Life Sized Lego Spaceship Parts

Ah, 1980s space Lego sets. You may think the pirate ship and castle sets are cooler, but you’re wrong, because spaceship. spaceship. spaceship.

These space Lego sets had some very interesting parts, with tiny two-by sloped pieces printed with Lego analogs of computers, monitors, phones, intercoms, speakers, control panels, and everything else that makes a voxellated spaceship fly to the moon. Now, these pieces are functional, and they’re nearly life-size.

[Love Hultén] took these fantastic parts, modeled them, and scaled them up to six times normal Lego dimensions. These blocks were then fitted with buttons, displays, the guts of an old telephone, and all the other accoutrements to make these bricks functional. Two computer blocks can be connected together, and it will play video games with a Lego-shaped controller. The intercom works, and the buttons on control panels can be used to turn on lights.

It should be noted the Lego family is more than just the small bricks that really hurt when you step on them. Duplo, the blocks made for children who would stuff Lego down their own throats, is twice the size of Lego. Quatro are blocks made for toddlers, and are twice the size of Duplo and four times the size of Lego. Since [Love] made blocks that are six times the size of normal Lego blocks, we’ll leave it up to the comments to determine what this class of blocks should be named.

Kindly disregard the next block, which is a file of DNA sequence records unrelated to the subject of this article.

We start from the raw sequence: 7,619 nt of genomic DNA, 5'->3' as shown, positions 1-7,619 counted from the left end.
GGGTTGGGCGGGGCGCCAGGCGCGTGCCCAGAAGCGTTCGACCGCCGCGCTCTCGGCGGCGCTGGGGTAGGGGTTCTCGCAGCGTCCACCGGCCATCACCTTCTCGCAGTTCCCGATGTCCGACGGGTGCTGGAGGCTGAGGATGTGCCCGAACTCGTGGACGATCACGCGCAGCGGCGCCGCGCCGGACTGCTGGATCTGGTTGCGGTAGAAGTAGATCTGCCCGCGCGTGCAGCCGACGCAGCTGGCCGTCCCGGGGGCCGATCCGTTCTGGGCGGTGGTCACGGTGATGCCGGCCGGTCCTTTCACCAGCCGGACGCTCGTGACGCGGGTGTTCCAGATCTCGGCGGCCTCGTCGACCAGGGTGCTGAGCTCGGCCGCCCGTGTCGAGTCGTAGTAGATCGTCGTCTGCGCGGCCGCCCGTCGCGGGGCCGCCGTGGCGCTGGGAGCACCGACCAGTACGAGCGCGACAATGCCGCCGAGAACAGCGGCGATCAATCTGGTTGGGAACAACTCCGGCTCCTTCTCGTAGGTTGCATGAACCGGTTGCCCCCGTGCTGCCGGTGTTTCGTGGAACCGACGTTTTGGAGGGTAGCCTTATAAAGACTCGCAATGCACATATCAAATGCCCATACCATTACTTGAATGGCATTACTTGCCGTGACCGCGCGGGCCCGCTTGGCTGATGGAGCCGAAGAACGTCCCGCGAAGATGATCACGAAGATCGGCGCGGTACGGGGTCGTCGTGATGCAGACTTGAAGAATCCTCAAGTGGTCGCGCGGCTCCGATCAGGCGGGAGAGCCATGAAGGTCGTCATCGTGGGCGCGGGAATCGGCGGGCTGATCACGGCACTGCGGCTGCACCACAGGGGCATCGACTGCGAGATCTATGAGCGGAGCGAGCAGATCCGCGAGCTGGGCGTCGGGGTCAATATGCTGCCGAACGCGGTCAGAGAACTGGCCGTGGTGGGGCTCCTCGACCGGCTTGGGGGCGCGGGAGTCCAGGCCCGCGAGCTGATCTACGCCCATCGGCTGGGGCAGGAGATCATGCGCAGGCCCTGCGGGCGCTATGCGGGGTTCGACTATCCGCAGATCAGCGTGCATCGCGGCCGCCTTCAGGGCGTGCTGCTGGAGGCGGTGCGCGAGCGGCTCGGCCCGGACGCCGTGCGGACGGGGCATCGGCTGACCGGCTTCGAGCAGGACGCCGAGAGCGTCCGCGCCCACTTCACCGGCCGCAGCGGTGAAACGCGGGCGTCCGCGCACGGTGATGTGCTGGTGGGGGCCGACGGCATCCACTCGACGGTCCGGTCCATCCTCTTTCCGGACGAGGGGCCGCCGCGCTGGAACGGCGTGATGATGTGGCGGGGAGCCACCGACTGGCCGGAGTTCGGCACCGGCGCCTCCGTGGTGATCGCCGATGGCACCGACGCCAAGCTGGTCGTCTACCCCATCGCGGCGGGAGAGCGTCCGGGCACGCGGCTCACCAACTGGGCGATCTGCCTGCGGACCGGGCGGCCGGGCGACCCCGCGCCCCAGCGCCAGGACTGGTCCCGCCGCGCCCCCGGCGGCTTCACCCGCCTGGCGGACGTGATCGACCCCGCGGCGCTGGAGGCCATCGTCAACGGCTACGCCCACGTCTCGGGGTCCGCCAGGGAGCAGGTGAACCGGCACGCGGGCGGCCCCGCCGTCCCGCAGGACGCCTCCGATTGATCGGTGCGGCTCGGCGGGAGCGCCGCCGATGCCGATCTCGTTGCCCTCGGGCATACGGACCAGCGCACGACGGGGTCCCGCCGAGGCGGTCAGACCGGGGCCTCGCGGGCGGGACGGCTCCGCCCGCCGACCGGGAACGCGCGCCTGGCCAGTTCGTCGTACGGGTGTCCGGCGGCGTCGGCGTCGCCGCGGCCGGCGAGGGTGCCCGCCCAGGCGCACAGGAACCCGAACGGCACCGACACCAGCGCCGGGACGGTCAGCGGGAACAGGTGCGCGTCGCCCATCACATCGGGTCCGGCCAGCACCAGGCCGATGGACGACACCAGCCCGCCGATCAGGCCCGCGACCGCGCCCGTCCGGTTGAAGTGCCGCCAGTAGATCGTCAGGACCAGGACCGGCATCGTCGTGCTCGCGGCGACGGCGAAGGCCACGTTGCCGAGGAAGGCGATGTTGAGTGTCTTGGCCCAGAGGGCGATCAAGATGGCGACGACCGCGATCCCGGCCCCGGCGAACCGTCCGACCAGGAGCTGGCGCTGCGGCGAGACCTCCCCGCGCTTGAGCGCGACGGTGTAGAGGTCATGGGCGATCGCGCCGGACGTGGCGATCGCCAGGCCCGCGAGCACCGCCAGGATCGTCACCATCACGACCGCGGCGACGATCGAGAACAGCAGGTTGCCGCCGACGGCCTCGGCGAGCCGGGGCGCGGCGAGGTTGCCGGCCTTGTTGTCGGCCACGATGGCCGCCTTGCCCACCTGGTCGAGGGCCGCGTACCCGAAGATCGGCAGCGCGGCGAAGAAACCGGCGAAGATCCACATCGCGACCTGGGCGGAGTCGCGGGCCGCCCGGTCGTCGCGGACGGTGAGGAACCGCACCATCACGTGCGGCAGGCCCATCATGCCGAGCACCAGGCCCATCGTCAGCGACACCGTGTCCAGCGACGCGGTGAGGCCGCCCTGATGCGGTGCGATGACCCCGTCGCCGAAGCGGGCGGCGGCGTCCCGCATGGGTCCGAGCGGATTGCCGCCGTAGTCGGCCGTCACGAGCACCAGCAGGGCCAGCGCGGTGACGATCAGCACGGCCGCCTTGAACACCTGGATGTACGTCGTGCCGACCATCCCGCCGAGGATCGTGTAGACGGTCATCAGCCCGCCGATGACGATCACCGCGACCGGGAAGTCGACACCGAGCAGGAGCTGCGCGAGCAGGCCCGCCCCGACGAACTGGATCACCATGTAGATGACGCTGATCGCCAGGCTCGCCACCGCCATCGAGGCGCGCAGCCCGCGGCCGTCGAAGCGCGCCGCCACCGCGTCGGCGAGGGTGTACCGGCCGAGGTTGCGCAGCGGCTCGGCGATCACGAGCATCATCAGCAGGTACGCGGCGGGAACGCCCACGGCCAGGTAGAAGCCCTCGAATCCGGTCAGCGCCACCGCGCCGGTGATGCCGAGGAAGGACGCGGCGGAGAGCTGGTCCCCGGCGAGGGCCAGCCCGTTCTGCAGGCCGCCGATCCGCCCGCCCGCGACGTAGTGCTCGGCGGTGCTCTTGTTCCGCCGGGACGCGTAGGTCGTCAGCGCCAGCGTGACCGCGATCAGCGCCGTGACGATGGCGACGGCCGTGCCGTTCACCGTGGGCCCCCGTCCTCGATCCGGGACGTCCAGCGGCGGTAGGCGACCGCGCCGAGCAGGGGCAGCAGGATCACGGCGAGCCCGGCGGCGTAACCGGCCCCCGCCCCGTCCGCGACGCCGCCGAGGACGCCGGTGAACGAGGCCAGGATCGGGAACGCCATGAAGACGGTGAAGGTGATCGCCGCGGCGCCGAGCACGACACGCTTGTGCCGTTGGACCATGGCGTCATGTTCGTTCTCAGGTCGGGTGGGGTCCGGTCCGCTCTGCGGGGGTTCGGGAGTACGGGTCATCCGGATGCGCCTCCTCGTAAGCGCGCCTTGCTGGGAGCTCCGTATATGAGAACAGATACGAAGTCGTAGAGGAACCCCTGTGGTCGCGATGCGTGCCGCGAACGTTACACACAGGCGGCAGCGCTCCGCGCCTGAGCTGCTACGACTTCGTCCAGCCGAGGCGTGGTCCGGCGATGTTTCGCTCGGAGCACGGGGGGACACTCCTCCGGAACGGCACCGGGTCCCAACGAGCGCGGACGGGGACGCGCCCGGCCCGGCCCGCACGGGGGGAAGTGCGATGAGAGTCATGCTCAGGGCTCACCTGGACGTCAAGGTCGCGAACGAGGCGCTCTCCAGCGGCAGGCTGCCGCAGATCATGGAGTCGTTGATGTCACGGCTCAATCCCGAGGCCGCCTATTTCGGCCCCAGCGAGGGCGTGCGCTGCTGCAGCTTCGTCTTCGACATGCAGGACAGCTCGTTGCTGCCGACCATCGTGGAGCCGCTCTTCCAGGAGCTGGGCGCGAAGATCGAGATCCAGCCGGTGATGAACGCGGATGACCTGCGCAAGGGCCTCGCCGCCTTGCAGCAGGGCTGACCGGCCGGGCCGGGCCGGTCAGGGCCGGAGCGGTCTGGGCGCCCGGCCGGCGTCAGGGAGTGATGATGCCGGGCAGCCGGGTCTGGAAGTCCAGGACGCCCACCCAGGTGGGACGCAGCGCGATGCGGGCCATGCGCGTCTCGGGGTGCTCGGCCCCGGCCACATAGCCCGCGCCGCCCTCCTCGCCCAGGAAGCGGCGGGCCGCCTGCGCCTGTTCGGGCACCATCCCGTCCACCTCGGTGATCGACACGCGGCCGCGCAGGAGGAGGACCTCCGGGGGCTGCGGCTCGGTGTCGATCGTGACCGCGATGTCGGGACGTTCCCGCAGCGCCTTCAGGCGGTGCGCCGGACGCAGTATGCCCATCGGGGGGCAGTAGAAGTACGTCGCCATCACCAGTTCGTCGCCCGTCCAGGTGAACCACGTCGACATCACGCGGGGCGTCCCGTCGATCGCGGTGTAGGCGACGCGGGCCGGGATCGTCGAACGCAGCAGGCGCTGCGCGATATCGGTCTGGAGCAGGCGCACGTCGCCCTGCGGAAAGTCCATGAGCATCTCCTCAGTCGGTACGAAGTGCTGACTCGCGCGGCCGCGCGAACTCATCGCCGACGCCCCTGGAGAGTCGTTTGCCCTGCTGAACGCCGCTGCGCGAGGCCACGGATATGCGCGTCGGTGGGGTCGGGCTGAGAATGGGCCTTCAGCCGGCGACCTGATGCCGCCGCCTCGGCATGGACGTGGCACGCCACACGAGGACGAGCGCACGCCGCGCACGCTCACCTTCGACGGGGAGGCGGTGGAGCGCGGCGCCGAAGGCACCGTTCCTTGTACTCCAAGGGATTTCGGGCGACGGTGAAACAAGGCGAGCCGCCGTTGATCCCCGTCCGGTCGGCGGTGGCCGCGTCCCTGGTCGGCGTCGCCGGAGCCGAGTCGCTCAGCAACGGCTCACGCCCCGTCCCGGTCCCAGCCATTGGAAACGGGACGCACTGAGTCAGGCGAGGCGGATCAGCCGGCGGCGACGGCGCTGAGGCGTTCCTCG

Video below.

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UK Hackerspace builds mobile spaceship disaster simulator

mobile-space-ship-simulator

A spaceship simulator sounds fun. But a spaceship disaster simulator is pure win. Members of the London Hack Space poured their hearts and souls into this build which they call the LHS Bikeshed. Now they’re taking the show on the road, letting attendees of Maker Faires all over the UK try their hand at beating the Kobayashi Maru disaster simulation.

The real question is how do you take your simulator on the road with you? You build it in an old camper (or caravan as the Brits call it). The towable sleeping quarters were gutted to make room for the well-crafted command center seen above. The demonstration video also shows off some bulkhead doors which open to reveal a wiring mess that must be fixed to prevent a disaster. Not only does the physical build really sell the concept, but the audio and video produced for the simulator look fantastic too. The link above is a recent post, but you should dig through their archives see multiple steps during the project build.

It makes us thing we should keep going with our VW Bus hacking.

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